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The main canoe and kayak launch is in a calm water section of the river. Canoes, life vests, paddles, fishing supplies, and other equipment that might be needed can be rented at the park gift shop near the canoe launch. No swimming is allowed in the river, as it is the home of some very large alligators. A nice, big swimming pool is located behind the gift shop for those who want to get wet. The gift shop includes a snack bar, and also souvenirs and art featuring local landscapes.

photo aquatic plants Hillsborough River / Tanwater.com
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Hiking trails in the park wind through the forests along the river banks and are very scenic, but only by canoe or kayak can visitors get a close up view of the aquatic plants and wildlife of the river. Quietly paddling down the waterway is a wonderful, calming experience. Those who feel confident enough in a canoe or have a water-proof camera should have it with them on the canoe trip. Moving slowly and quietly down the river might present a chance for a picture of large wading birds or an alligator sunning on the bank. The river current is slow enough so the return trip up-river is almost as effortless as drifting downstream.

photo nature walk Hillsborough River State Park  / Tanwater.com
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Hiking trails on both sides of the river are wide and relatively level. Bicycles can easily negotiate the main trails. Where the trails cross side channels and low areas there are wooden walkways to cross over the depressions. Trails are interconnected so that hikers may choose to travel the shorter trails only or plan a longer hike covering several trails at once. Placards along the trails give information about some of the trees, plants, birds, and animals of the area. At several points along the trails the sound of water rushing over rocks can be heard. Farther from the river, insect and bird calls are the only sounds which break the silence of the forest. A swinging suspension bridge connects the trail to the other bank of the river and other trails at one point. Hikers who take the longest trails should carry drinking water with them. Comfortable footwear is also recommended for the trails.

photo Hillsborough State Park picnic / Tanwater.com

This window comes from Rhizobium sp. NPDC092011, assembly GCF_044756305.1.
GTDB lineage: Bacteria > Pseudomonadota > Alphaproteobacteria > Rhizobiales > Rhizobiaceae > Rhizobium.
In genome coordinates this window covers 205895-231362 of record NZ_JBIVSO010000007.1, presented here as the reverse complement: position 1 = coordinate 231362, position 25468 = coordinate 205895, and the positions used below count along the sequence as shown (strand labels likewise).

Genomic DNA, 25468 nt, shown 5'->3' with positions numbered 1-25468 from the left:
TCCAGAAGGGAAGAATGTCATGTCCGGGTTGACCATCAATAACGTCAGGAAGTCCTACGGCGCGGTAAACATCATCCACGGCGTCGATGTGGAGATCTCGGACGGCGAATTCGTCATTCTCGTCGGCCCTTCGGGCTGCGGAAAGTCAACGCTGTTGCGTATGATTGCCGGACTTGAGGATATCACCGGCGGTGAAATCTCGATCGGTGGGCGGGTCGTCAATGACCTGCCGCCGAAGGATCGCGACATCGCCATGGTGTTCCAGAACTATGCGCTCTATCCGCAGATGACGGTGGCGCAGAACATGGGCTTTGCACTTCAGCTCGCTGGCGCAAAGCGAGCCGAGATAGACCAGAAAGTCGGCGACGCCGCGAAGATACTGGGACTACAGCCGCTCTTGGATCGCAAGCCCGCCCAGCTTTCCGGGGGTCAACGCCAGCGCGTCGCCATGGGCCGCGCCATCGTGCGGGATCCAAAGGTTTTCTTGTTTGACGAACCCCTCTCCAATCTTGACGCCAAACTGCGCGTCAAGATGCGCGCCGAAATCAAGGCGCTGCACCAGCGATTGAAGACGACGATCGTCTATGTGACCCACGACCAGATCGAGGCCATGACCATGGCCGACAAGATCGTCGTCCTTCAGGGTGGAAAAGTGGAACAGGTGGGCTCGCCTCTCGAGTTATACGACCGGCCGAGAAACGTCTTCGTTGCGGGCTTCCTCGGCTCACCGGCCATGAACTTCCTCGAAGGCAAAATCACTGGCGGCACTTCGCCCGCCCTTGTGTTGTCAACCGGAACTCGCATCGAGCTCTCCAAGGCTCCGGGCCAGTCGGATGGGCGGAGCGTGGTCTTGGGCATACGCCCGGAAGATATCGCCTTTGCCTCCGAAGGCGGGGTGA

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A large area of the park consists of a well laid out picnic and recreation area. Several tables with benches are scattered throughout, some right out in the open where you can sit in the sun, others under shady trees, yet others secluded in corners, sitting under palm trees. These tables and benches are made of large rocks cemented together, topped with slabs of concrete, looking like they belong in a fairy tale book. A playground is nearby, with swings, slides and monkey bars. Restrooms and running water are near the picnic area. Grills are available at some sites. The picnic area is centrally located at a point where most of the nature trails converge. There is a large paved parking lot nearby with plenty of parking space. Large oak trees draped with spanish moss, hickory, and palm trees provide plenty of shade. Just down the road from the picnic area a shady campground is located on the river bank. Campsites have power, water, and a fire ring with grill. The campground is layed out in three loops with a canoe launch and fishing deck on one of the loops just for campers. Bath houses are in area each not far from any of the campsites.

photo upper Hillsborough River / Tanwater.com
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The nature trails follow the course of the upper part of the Hillsborough River and loop around the forests on both sides of the river. At the most scenic points are walkways which extend out from the river banks for an excellent view of the small rapids. The sound of the rushing water can be heard from quite a long distance away as hikers approach the rapids. Near the rapids the air is cool and damp. Hikers can rest a while to enjoy the beautiful scenery and relax to the sound of clear water rushing over the rocks. Hillsborough River State Park is one of the most beautiful parks in Florida and should be on the list of places to visit for anyone vacationing in the Sunshine State!

More Pictures of Hillsborough River State Park

Graywolf / 2007 / Edited by Riki